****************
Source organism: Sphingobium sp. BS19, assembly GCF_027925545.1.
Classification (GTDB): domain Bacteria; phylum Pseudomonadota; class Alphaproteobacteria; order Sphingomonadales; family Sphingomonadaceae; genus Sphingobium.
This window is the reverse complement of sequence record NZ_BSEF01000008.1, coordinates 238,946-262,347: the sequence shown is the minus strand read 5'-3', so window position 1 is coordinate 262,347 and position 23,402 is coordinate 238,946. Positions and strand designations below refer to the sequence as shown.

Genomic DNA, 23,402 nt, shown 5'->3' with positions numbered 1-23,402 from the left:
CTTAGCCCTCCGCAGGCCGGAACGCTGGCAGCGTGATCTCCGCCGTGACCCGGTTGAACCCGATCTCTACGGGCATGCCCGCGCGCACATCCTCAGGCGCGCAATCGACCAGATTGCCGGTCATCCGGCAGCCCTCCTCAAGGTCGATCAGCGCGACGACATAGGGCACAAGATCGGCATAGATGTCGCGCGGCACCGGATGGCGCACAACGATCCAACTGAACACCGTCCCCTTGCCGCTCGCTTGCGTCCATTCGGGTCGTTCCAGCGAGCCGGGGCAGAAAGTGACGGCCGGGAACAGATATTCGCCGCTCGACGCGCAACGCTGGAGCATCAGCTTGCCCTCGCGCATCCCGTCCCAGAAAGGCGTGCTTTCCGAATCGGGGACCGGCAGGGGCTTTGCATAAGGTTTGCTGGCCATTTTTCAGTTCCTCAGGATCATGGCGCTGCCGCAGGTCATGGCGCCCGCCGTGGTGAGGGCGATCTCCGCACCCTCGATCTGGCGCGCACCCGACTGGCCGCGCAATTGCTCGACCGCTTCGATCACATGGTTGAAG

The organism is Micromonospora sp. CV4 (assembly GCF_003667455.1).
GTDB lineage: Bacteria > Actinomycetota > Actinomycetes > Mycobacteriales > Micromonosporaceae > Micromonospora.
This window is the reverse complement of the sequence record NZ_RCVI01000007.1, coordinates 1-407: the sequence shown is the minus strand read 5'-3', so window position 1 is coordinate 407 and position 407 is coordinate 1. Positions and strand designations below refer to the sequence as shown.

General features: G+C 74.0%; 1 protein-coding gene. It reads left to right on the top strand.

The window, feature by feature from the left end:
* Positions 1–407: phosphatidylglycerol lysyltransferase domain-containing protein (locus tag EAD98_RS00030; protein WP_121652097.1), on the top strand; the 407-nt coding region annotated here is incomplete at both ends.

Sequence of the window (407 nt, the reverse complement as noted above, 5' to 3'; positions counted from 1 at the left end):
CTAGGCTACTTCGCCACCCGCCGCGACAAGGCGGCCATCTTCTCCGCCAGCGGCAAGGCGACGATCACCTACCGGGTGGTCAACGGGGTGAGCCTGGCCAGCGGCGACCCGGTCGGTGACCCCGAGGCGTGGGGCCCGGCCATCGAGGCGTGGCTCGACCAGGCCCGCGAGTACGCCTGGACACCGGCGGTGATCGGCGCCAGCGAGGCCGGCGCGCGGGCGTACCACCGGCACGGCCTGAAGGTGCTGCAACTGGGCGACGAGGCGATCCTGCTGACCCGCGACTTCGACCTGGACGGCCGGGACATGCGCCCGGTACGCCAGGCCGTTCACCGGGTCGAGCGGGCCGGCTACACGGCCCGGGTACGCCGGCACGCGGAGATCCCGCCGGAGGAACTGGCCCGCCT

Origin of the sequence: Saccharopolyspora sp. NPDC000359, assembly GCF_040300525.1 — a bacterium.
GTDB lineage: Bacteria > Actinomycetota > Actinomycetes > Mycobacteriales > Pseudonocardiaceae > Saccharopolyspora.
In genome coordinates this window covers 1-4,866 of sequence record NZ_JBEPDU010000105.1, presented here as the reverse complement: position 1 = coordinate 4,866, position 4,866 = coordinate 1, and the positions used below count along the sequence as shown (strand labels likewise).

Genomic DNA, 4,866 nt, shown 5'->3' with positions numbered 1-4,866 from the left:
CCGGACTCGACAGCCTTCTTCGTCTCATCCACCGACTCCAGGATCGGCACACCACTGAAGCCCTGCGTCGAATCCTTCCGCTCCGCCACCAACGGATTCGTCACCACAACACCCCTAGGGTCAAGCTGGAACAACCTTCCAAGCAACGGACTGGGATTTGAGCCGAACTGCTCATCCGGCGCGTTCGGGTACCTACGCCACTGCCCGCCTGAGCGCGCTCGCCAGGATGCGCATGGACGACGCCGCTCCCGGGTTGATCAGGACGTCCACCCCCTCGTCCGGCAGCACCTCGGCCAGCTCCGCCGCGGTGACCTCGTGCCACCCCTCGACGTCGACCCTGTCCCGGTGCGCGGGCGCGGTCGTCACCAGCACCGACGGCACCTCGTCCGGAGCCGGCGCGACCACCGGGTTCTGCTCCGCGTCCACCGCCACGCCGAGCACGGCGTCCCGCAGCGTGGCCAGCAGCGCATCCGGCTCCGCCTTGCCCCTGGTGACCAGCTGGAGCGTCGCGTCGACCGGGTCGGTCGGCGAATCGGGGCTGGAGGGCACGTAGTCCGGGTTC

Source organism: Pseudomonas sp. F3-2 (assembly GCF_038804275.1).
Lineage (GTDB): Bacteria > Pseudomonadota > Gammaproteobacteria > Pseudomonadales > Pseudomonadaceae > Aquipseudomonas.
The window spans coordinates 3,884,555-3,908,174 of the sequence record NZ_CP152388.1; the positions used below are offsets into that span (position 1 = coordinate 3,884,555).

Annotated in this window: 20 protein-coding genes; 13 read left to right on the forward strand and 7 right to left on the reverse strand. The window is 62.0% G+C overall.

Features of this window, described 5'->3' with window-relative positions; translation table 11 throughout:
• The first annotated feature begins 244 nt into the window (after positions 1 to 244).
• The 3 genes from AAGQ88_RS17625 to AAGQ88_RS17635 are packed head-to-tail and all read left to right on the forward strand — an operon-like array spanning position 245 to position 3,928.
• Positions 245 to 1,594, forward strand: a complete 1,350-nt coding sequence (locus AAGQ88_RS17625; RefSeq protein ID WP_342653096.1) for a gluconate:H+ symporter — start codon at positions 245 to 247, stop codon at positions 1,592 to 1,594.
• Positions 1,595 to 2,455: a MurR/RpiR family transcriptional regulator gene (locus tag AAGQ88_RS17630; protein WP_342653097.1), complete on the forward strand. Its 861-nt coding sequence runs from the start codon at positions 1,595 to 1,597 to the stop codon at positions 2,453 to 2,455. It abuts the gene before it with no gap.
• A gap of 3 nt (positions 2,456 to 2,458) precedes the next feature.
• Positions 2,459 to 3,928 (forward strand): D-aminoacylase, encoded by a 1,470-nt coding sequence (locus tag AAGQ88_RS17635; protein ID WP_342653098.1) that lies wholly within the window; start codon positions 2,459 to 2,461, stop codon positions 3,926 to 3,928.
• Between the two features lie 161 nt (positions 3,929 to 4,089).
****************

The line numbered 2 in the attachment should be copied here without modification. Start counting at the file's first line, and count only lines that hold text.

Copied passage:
Classification (GTDB): domain Bacteria; phylum Pseudomonadota; class Alphaproteobacteria; order Sphingomonadales; family Sphingomonadaceae; genus Sphingobium.